Drill and practice is a behavioral approach to acquiring language. Through the frequent use of drills, students will hopefully uncover the pattern and structure of the language.
Although there is criticism of drill and practice such as the focus on memorization and the common inability of the student to generate language on their own. This method is still used frequently in language teaching.
The purpose of this post is to provide several drill and practice activities that can be used in teaching language. In particular, we will look at the following activities
Inflection involves the modification of a word in one sentence in another sentence
I bought the dog —–> I bought the dogs
Replacement is the changing of one word for another
I ate the apple —–> I ate it.
Restatement is the rewording of a statement so that it is addressed to someone else
Convert the sentence from 2nd person to third person
Where are you going?—–>Where is he going?
Completion is when the student hears a sentence and is required to finish it.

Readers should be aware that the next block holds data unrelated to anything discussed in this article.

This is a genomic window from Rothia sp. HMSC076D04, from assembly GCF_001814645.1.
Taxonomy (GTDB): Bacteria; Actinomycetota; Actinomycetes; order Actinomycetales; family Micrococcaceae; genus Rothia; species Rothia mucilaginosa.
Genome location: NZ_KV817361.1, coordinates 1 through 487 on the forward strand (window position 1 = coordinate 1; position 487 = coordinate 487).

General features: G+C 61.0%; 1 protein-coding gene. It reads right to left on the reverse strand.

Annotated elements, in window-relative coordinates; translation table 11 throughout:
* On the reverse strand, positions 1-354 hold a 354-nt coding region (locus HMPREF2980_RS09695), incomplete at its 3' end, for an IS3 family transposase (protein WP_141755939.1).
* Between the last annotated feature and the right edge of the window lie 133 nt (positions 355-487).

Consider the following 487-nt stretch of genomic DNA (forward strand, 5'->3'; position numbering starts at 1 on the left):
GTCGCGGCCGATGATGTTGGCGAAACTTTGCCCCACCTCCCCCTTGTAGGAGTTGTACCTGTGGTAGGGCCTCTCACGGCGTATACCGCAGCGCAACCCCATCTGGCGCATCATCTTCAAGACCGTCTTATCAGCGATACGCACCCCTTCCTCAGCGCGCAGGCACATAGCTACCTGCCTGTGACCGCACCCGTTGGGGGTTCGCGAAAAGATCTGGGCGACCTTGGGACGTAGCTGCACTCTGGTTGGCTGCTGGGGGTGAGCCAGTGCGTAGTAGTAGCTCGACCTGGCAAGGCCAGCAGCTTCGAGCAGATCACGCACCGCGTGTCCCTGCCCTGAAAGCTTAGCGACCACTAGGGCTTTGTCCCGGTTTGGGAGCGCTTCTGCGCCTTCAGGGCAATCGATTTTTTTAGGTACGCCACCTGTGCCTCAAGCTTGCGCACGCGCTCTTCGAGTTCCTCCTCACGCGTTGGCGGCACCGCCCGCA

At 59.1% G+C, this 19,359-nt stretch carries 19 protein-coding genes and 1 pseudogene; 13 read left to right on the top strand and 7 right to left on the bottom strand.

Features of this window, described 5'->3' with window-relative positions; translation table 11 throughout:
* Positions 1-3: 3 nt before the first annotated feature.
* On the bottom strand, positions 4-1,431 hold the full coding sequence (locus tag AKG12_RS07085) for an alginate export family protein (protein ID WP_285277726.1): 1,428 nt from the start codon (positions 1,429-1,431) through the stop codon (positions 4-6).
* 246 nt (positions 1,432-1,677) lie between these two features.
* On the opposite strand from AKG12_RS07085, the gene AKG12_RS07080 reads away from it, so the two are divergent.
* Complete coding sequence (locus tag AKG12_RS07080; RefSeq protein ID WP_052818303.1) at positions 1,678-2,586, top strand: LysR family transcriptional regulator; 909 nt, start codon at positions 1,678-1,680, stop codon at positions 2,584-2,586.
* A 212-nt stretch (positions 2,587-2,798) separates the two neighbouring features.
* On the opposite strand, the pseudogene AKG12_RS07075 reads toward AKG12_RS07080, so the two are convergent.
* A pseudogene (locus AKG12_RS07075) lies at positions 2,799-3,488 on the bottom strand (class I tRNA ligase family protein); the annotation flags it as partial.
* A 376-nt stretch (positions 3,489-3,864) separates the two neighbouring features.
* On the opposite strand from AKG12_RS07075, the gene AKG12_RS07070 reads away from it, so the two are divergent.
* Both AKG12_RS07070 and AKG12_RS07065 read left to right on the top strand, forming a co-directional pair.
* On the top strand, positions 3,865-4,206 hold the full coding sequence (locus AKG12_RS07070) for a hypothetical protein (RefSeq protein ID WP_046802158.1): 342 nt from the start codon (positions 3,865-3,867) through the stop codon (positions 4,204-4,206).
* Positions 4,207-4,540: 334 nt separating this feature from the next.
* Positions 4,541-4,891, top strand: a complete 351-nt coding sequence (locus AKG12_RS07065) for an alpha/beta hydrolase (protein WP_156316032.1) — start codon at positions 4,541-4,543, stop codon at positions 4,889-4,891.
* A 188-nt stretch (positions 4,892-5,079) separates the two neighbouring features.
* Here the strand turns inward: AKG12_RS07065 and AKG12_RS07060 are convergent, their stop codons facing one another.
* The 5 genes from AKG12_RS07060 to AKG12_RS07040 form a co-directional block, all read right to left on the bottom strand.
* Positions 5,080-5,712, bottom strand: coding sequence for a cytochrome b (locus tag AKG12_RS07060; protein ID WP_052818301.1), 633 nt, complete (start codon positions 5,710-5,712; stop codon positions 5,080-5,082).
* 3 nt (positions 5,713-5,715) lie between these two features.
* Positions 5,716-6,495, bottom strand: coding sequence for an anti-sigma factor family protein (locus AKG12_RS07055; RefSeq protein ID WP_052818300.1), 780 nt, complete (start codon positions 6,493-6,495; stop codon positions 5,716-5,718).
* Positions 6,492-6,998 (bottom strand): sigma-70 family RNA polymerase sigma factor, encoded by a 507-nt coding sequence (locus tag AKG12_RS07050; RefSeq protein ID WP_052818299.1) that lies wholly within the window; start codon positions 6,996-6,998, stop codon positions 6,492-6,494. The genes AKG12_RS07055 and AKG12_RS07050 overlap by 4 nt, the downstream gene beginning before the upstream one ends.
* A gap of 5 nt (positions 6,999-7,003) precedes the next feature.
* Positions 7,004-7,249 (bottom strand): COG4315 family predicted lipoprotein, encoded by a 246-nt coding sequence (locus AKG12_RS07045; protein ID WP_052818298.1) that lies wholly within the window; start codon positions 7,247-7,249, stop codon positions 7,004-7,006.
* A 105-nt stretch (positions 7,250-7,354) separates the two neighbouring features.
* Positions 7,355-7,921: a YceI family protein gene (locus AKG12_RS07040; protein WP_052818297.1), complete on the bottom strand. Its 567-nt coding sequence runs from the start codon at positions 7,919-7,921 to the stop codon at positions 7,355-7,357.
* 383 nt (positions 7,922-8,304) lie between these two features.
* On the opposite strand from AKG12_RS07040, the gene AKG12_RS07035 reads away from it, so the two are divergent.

The woman lost _____ shoes—–>The woman lost her shoes
A change in word order is needed when a word is added to the sentence
I am tired. (add the word so)—–>I am so tired.
A single word replaces a phrase or clause
Put the books on the table—–>Put the books there
Two separate sentences are combined
They are kind. This is nice—–>It is nice that they are kind
These are responses to something that is said. A general answer based on a theme is expected from the student
Example say something polite
Example agree with someone
I think you are right
The student is given several words and they need to combine them into a sentence
boy/playing/toy—–>The boy is playing with the toy
The examples in this post provide some simple ways in which English can be taught to students. These drill and practice tools are one of many ways to support ESL students in their language acquisition.